Are you making bill payments on time, and are you stretching your budget (if you've even made one) to last between pay-day's? Do you dig into your savings to make up unexpected short-falls or to pay for random indulgences?
Do you feel as if you are getting what you want out of your life with the funds you have, or are you still making frivolous spending decisions that leave you wanting?
The way you view money and the ease with which you part with it will determine so much of the clutter in your life. Financial over-stretching, a home rife with objects and the worry of having little financial security, this can all be simplified and eased with more mindful spending decisions.
Read more about overhauling your spending here!
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- It might be time to hit that unsubscribe button again, because somewhere along the way you may have given out your email address and are now receiving more useless emails destined never to be read.
- Stop ignoring all those unread emails; implement the 'read, delete, reply or move' rule, which is quite simply going to keep your inbox nice and clean. I created folders corresponding to different topics and I move non-urgent or follow-up emails to those folders, or I delete the email.
- Back-up the thousands of photos on your phone to clear the decks and free up some storage space on your devices. The anxiety attached with losing our phones is only heightened when we allow them to hold our precious memories in an intangible and vulnerable form.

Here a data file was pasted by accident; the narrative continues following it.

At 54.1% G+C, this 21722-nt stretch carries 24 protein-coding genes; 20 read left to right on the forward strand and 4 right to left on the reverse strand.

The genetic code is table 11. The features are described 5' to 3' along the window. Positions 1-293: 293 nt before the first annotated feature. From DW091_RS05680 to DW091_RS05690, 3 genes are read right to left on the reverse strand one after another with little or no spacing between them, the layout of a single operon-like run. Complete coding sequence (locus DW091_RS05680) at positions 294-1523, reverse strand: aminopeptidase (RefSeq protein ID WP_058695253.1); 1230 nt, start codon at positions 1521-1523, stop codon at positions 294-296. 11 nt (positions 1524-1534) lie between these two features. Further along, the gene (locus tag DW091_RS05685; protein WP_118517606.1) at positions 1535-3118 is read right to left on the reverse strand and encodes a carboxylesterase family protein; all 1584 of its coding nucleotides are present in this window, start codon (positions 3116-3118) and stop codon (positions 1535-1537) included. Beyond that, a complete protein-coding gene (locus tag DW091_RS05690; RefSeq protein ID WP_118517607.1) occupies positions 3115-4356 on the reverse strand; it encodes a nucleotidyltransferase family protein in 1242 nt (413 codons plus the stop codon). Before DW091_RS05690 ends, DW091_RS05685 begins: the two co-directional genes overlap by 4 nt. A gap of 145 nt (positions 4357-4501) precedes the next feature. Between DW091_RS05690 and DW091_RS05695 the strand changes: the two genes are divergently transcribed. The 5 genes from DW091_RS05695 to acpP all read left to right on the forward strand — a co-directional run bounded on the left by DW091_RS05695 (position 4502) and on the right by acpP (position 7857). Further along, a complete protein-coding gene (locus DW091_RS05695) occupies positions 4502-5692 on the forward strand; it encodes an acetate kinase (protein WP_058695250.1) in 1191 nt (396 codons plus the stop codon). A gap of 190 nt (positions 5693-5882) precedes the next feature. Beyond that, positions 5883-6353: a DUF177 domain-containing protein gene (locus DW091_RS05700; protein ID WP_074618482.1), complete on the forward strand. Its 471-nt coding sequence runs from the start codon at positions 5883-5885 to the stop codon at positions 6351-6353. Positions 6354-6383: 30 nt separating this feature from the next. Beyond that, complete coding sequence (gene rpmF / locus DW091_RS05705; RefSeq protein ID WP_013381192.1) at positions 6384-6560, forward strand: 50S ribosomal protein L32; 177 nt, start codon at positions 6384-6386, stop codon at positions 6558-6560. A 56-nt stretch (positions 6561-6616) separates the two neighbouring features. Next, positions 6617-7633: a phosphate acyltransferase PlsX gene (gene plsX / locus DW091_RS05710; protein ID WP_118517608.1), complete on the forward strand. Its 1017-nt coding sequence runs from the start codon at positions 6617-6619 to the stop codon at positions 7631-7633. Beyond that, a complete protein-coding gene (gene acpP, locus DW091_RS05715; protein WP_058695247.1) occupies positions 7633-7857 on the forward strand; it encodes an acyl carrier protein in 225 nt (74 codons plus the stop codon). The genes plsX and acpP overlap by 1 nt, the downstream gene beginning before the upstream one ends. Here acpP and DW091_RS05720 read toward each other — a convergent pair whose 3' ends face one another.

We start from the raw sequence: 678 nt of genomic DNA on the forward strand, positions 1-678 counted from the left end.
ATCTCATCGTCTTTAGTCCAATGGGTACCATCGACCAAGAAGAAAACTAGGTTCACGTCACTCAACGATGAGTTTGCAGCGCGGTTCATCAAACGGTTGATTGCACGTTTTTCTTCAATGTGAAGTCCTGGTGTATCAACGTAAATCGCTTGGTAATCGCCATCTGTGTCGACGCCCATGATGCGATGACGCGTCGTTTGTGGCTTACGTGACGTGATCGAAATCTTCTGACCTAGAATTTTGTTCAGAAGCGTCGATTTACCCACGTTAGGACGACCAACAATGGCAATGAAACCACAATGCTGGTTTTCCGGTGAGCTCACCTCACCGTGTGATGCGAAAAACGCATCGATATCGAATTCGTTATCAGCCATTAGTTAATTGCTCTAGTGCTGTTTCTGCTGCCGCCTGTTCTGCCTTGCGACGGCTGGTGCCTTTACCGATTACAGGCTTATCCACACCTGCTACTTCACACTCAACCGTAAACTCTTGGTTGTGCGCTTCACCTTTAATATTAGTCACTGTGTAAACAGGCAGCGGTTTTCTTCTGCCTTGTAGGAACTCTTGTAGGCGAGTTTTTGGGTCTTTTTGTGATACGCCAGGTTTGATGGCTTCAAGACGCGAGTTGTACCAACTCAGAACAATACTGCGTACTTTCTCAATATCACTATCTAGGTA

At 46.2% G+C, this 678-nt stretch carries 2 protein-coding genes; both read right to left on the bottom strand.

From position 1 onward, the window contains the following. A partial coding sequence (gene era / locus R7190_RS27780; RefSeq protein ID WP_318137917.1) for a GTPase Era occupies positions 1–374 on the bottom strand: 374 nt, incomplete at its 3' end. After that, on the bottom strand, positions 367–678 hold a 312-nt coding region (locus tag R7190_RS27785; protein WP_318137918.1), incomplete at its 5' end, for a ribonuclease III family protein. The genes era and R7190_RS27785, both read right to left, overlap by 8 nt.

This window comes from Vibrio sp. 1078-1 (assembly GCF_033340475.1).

Review your social media and consider if you are really getting that much out of following so many people on twitter or seeing every post into that face-bay group on Facebook. Streamline your feed and reduce the amount of different subjects and people vying for your precious time and attention.
Did you stick to the idea of only having the most useful apps on your devices, or have you been pulled in by appealing looking ones which now sit idle and forgotten? Delete any apps you haven't used for a month and move your most used into organized folders.
The nature of our electronic habits can lead to divided attention, split across numerous distractions. If we can reduce the number of outlets vying for our attention across our social media and devices, then we can get back some focus and true relaxation.
Read more on simplifying your online world here!
The minimalist life cleanse isn't really a one-off act; it is a conscious effort and a way of approaching all areas of your life, that just like an exercise regime or a diet, can fall by the wayside.
Its important not to beat yourself up if you feel that maybe the initial thrill of simplifying has died off, and you are going back to old habits.
But it's also important to remember the enthusiasm you felt when you first followed the steps from stage 1, 2 and 3, when you tackled the many facets of your life which weren't bringing anything good to the table.
You can definitely get back to that mindset, one where your life is not paired down or dull, but enriched with quality objects, interests and interactions.
You can create a home and a daily routine that can be purposeful and peaceful at the same time, building a solid foundation for reaching your goals in the rest of your life.
By the way, before you leave, I recently released my book, Minimalism: Cleanse Your Life, Become A Calmer Person, available NOW! It's a more in-depth guide to de-cluttering your home, organizing your life, refining your spending habits and simplifying your relationship with your technology:
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Want more reads like this? You can now find Hannah in her own online space, Good Intentions. Minimalism, mindfulness, conscious living and self-love; all the good stuff centred around being kinder to yourself, and kinder to the world.